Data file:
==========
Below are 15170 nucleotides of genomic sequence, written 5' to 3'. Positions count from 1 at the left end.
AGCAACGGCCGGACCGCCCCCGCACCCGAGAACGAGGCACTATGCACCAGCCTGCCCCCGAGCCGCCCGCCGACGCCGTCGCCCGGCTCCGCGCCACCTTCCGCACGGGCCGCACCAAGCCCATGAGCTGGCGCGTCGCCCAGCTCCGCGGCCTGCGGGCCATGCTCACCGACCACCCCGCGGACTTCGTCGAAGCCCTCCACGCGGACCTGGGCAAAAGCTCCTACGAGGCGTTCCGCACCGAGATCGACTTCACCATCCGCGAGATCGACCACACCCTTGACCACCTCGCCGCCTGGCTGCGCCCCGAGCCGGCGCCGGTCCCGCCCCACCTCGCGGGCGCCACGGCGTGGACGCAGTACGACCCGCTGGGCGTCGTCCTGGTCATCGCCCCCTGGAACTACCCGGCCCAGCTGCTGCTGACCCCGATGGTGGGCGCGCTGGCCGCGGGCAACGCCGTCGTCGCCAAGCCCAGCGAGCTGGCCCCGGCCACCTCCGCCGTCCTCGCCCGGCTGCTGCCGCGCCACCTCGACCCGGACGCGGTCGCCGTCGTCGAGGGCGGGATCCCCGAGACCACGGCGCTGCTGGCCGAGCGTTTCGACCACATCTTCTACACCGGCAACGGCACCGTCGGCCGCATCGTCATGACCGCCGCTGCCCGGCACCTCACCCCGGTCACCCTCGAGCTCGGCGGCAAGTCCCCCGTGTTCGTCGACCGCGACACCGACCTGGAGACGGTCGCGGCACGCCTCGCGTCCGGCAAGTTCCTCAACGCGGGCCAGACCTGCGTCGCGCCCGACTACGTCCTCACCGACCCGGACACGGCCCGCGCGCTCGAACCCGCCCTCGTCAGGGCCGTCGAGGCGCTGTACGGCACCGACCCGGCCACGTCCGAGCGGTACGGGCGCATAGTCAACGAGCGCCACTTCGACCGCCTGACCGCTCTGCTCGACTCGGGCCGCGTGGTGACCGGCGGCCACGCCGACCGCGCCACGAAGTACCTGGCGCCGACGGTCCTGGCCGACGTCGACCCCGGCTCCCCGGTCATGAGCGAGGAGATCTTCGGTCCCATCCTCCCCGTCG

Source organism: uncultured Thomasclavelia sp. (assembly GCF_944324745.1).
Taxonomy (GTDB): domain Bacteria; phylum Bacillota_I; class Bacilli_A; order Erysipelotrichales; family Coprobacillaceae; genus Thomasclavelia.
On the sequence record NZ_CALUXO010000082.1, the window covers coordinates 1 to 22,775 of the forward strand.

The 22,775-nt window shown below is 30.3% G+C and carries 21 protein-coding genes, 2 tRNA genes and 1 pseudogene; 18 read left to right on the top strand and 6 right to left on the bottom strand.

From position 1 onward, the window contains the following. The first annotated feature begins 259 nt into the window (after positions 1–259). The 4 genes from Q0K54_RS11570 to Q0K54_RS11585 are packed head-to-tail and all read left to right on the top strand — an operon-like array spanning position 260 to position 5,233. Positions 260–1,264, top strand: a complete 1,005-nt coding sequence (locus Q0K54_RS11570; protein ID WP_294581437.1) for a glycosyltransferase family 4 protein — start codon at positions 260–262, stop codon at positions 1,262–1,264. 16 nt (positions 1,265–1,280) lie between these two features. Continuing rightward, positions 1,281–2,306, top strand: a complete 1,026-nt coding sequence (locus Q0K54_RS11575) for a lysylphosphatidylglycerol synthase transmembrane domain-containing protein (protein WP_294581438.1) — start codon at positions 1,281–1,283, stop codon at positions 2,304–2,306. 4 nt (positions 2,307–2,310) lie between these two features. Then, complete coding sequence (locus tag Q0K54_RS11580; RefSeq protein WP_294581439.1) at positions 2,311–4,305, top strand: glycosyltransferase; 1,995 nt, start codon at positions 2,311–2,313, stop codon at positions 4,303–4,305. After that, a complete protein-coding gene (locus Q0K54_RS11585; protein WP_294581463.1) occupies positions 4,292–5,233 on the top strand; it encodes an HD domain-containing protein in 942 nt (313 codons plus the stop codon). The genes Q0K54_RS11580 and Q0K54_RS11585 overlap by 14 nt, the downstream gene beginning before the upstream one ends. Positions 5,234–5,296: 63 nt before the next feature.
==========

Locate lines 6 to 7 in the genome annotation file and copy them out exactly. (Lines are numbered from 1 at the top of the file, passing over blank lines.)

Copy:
The 22,775-nt window shown below is 30.3% G+C and carries 21 protein-coding genes, 2 tRNA genes and 1 pseudogene; 18 read left to right on the top strand and 6 right to left on the bottom strand.

From position 1 onward, the window contains the following. The first annotated feature begins 259 nt into the window (after positions 1–259). The 4 genes from Q0K54_RS11570 to Q0K54_RS11585 are packed head-to-tail and all read left to right on the top strand — an operon-like array spanning position 260 to position 5,233. Positions 260–1,264, top strand: a complete 1,005-nt coding sequence (locus Q0K54_RS11570; protein ID WP_294581437.1) for a glycosyltransferase family 4 protein — start codon at positions 260–262, stop codon at positions 1,262–1,264. 16 nt (positions 1,265–1,280) lie between these two features. Continuing rightward, positions 1,281–2,306, top strand: a complete 1,026-nt coding sequence (locus Q0K54_RS11575) for a lysylphosphatidylglycerol synthase transmembrane domain-containing protein (protein WP_294581438.1) — start codon at positions 1,281–1,283, stop codon at positions 2,304–2,306. 4 nt (positions 2,307–2,310) lie between these two features. Then, complete coding sequence (locus tag Q0K54_RS11580; RefSeq protein WP_294581439.1) at positions 2,311–4,305, top strand: glycosyltransferase; 1,995 nt, start codon at positions 2,311–2,313, stop codon at positions 4,303–4,305. After that, a complete protein-coding gene (locus Q0K54_RS11585; protein WP_294581463.1) occupies positions 4,292–5,233 on the top strand; it encodes an HD domain-containing protein in 942 nt (313 codons plus the stop codon). The genes Q0K54_RS11580 and Q0K54_RS11585 overlap by 14 nt, the downstream gene beginning before the upstream one ends. Positions 5,234–5,296: 63 nt before the next feature.